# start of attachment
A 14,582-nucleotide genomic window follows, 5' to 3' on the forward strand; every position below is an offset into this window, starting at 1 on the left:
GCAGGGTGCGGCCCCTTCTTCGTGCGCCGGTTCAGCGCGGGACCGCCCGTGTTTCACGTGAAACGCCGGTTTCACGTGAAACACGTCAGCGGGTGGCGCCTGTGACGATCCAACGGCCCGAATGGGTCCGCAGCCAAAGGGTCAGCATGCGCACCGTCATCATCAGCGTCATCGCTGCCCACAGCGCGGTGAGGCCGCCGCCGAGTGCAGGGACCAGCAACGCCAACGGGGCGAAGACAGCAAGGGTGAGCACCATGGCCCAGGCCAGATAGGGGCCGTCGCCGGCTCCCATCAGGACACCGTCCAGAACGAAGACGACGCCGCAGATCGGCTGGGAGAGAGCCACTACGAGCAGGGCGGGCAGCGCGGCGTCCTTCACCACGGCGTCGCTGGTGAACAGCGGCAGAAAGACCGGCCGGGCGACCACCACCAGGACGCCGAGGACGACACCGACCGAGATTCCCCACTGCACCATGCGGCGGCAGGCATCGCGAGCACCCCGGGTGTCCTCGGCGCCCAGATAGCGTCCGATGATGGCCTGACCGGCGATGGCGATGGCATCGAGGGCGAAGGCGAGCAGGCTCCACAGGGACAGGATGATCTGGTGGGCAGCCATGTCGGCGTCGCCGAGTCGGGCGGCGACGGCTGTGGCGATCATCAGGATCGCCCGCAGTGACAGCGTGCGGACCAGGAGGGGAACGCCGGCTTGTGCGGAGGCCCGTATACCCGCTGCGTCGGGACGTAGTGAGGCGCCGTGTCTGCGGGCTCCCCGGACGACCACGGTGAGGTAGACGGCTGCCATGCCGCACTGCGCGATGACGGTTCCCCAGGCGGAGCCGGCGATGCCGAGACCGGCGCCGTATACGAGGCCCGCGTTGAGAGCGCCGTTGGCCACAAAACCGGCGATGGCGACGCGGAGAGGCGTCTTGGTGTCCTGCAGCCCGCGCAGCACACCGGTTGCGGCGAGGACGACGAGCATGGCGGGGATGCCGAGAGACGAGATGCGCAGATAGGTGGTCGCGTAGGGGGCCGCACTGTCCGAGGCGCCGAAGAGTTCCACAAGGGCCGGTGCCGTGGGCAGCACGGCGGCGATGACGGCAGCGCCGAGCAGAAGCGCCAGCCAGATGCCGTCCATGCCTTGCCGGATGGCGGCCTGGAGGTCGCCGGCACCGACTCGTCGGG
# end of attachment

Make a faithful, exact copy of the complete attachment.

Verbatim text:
A 14,582-nucleotide genomic window follows, 5' to 3' on the forward strand; every position below is an offset into this window, starting at 1 on the left:
GCAGGGTGCGGCCCCTTCTTCGTGCGCCGGTTCAGCGCGGGACCGCCCGTGTTTCACGTGAAACGCCGGTTTCACGTGAAACACGTCAGCGGGTGGCGCCTGTGACGATCCAACGGCCCGAATGGGTCCGCAGCCAAAGGGTCAGCATGCGCACCGTCATCATCAGCGTCATCGCTGCCCACAGCGCGGTGAGGCCGCCGCCGAGTGCAGGGACCAGCAACGCCAACGGGGCGAAGACAGCAAGGGTGAGCACCATGGCCCAGGCCAGATAGGGGCCGTCGCCGGCTCCCATCAGGACACCGTCCAGAACGAAGACGACGCCGCAGATCGGCTGGGAGAGAGCCACTACGAGCAGGGCGGGCAGCGCGGCGTCCTTCACCACGGCGTCGCTGGTGAACAGCGGCAGAAAGACCGGCCGGGCGACCACCACCAGGACGCCGAGGACGACACCGACCGAGATTCCCCACTGCACCATGCGGCGGCAGGCATCGCGAGCACCCCGGGTGTCCTCGGCGCCCAGATAGCGTCCGATGATGGCCTGACCGGCGATGGCGATGGCATCGAGGGCGAAGGCGAGCAGGCTCCACAGGGACAGGATGATCTGGTGGGCAGCCATGTCGGCGTCGCCGAGTCGGGCGGCGACGGCTGTGGCGATCATCAGGATCGCCCGCAGTGACAGCGTGCGGACCAGGAGGGGAACGCCGGCTTGTGCGGAGGCCCGTATACCCGCTGCGTCGGGACGTAGTGAGGCGCCGTGTCTGCGGGCTCCCCGGACGACCACGGTGAGGTAGACGGCTGCCATGCCGCACTGCGCGATGACGGTTCCCCAGGCGGAGCCGGCGATGCCGAGACCGGCGCCGTATACGAGGCCCGCGTTGAGAGCGCCGTTGGCCACAAAACCGGCGATGGCGACGCGGAGAGGCGTCTTGGTGTCCTGCAGCCCGCGCAGCACACCGGTTGCGGCGAGGACGACGAGCATGGCGGGGATGCCGAGAGACGAGATGCGCAGATAGGTGGTCGCGTAGGGGGCCGCACTGTCCGAGGCGCCGAAGAGTTCCACAAGGGCCGGTGCCGTGGGCAGCACGGCGGCGATGACGGCAGCGCCGAGCAGAAGCGCCAGCCAGATGCCGTCCATGCCTTGCCGGATGGCGGCCTGGAGGTCGCCGGCACCGACTCGTCGGG